by Rev. Michael Woolf for The Christian Citizen

There is perhaps no better liturgical season for finding new ways to make meaning than Advent. Typically, churches dig into a theme or set of ideas, challenging the faithful to live more fully into their faith’s values. This year is no different; except of course everything is different in the aftermath of an election year amidst an escalating COVID-19 pandemic. So, how can churches help congregants connect to this season of preparation and waiting this year, especially if many churches are entirely or partially worshipping online?

Many churches ritually anchor their Advent season with the lighting of Advent candles in worship, but it’s worth noting that this practice can be more meaningful if practiced around family dinner tables. In lighting the appropriate candles each day leading up to Christmas, anticipation builds, and the possibility for the discussion of the themes of hope, peace, love, and joy emerges. This is an especially powerful ritual for older children, who can take charge of lighting the candles and marking the time leading up to Christmas. Feel free to let them take charge of the ritual in ways that make sense for your family.

In order to facilitate this practice, my church is having a family church worship service in which we craft Advent wreaths, with supplies available for pickup from the church in the week prior. Importantly, these families can also play a role in our Zoom worship service, lighting their advent wreaths, encouraging worshippers to light their own, and keeping a congregational tradition alive in a new online format. Don’t forget to include the themes, Bible verses, and reflection questions for each week, so that congregants can make this practice an integral part of the Advent season! If done right, these families might make a new Advent tradition, centering their faith practice around a dinner table in a similar way that our Jewish neighbors celebrate Shabbat weekly.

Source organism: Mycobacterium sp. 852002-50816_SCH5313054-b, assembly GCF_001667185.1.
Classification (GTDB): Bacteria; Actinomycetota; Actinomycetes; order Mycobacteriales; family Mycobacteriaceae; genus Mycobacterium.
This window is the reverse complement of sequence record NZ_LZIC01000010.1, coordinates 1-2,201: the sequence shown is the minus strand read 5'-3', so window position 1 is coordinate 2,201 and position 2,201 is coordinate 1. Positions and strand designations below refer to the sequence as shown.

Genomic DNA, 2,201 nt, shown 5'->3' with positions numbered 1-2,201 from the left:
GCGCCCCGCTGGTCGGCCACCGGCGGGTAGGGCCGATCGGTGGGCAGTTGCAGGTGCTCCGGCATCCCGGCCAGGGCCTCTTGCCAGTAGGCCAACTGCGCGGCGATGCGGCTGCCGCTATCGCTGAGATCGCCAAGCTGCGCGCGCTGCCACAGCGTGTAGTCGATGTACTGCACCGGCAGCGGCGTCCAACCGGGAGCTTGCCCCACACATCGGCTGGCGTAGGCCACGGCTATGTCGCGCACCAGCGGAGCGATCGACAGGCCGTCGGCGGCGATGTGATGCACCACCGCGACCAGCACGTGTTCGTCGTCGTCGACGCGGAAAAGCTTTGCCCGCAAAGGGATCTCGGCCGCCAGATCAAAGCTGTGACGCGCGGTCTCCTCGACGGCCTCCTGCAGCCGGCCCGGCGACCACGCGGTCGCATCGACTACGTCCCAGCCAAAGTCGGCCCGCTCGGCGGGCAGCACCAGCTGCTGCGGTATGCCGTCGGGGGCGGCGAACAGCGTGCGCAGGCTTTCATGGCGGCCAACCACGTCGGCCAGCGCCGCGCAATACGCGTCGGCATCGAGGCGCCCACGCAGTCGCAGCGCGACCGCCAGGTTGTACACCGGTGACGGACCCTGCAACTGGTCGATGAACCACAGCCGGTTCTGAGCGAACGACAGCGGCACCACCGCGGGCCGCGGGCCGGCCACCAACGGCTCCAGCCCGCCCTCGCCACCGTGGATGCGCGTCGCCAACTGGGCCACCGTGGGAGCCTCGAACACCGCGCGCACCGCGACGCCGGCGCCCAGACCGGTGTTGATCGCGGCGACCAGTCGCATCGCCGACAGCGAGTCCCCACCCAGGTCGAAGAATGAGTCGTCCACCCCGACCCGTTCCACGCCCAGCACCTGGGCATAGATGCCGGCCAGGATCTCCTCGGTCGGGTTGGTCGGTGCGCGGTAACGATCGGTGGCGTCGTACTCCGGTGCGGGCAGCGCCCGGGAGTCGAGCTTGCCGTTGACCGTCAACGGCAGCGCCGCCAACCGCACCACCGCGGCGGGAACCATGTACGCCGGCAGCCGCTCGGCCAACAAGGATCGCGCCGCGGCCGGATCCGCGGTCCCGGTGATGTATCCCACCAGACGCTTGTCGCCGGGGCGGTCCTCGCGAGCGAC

Another way that congregations can help congregants who are isolated in the leadup to Christmas is by organizing innovative ways to connect through gift exchanges and virtual invitations to shared meals. Setting up a gift exchange in your congregation may seem like a lot of work, but really all it takes are clear guidelines about price and expectations, and if a virtual community like Reddit can do it year after year for hundreds of thousands of users, congregations can too. All who sign up are paired with another person from the congregation to receive a gift, and the sender is kept a surprise. It’s probably a good idea to have everyone send to someone else, avoiding pairings and direct exchanges, so that the gift you send and the one you receive are from different parties. Anonymity could be a part of the process, if you’d like a “secret Santa” type of exchange. Those who are isolated will enjoy not only receiving a thoughtful gift from someone in the congregation, but also will make meaning from giving a gift.

Likewise, if you know of those who will not be going on their traditional trip home for Christmas due to the pandemic, encourage them to connect with family via Zoom, or pair them with a family who can invite them to virtual Zoom Christmas or Christmas Eve dinner. Doing so could go a long way to alleviate loneliness in these times. Sharing a meal, each other’s Christmas traditions, and having a conversation are simple acts. However, these moments of community have the potential to infuse the season with more meaning and appreciation than previous years. There is also the hope that the relationships formed during this pandemic Advent and Christmas season will outlive this time of year, giving birth to more profound and unexpected community.

Advent is the season of anticipation and hope, and we are all yearning to make connections and meaning in a season that promises to be unlike any other. The pandemic doesn’t mean that churches have to give up on traditions. They simply have to be creative in how they implement them this year. If done right, we might find that the new ways that we live out our traditions help us to make meaning in unexpected, delightful ways. Such surprises are always a part of this time of year, and the Great Surpriser is sure to show up this unusual Advent season.

The Rev. Michael Woolf is senior minister, Lake Street Church of Evanston, Illinois and a ThD candidate at Harvard University.

Photo by Joanna Kosinska on Unsplash